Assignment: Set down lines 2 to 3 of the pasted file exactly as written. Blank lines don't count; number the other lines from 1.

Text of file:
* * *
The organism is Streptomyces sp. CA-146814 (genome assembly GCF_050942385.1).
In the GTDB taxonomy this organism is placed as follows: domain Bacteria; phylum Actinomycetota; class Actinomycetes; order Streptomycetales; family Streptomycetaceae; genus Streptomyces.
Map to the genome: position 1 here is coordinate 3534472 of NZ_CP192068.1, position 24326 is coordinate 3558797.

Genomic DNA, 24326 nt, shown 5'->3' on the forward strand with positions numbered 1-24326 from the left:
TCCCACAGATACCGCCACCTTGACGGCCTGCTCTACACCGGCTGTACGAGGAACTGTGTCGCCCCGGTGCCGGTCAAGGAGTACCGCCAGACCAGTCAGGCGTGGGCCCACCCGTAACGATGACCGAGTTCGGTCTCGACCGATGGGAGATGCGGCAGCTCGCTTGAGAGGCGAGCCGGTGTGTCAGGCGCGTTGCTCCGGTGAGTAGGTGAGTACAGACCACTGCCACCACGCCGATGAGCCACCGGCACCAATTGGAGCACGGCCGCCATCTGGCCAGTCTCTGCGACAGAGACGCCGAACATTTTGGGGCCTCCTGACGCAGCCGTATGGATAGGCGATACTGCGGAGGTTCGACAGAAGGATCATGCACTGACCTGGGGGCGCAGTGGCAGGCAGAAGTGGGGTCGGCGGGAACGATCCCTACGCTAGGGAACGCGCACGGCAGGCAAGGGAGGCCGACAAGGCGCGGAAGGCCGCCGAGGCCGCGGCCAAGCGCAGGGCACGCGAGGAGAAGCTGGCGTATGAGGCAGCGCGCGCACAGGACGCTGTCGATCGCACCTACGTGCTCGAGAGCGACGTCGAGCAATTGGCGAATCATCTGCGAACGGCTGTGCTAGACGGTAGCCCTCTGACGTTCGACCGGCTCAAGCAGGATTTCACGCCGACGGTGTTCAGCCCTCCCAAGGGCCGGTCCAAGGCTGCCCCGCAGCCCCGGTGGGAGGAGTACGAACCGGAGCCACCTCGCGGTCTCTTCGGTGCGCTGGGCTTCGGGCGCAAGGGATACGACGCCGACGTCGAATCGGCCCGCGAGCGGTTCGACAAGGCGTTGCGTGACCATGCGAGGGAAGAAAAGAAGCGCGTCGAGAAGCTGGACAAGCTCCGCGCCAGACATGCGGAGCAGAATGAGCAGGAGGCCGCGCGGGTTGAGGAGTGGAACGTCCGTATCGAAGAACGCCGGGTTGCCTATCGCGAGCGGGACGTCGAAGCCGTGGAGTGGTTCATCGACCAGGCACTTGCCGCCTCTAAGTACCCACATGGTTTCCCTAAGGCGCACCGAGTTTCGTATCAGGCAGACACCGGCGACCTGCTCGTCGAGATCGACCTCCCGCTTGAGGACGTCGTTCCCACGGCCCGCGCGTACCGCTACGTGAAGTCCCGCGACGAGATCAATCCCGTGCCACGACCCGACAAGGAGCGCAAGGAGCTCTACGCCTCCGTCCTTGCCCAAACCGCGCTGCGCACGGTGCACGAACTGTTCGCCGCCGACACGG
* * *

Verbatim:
In the GTDB taxonomy this organism is placed as follows: domain Bacteria; phylum Actinomycetota; class Actinomycetes; order Streptomycetales; family Streptomycetaceae; genus Streptomyces.
Map to the genome: position 1 here is coordinate 3534472 of NZ_CP192068.1, position 24326 is coordinate 3558797.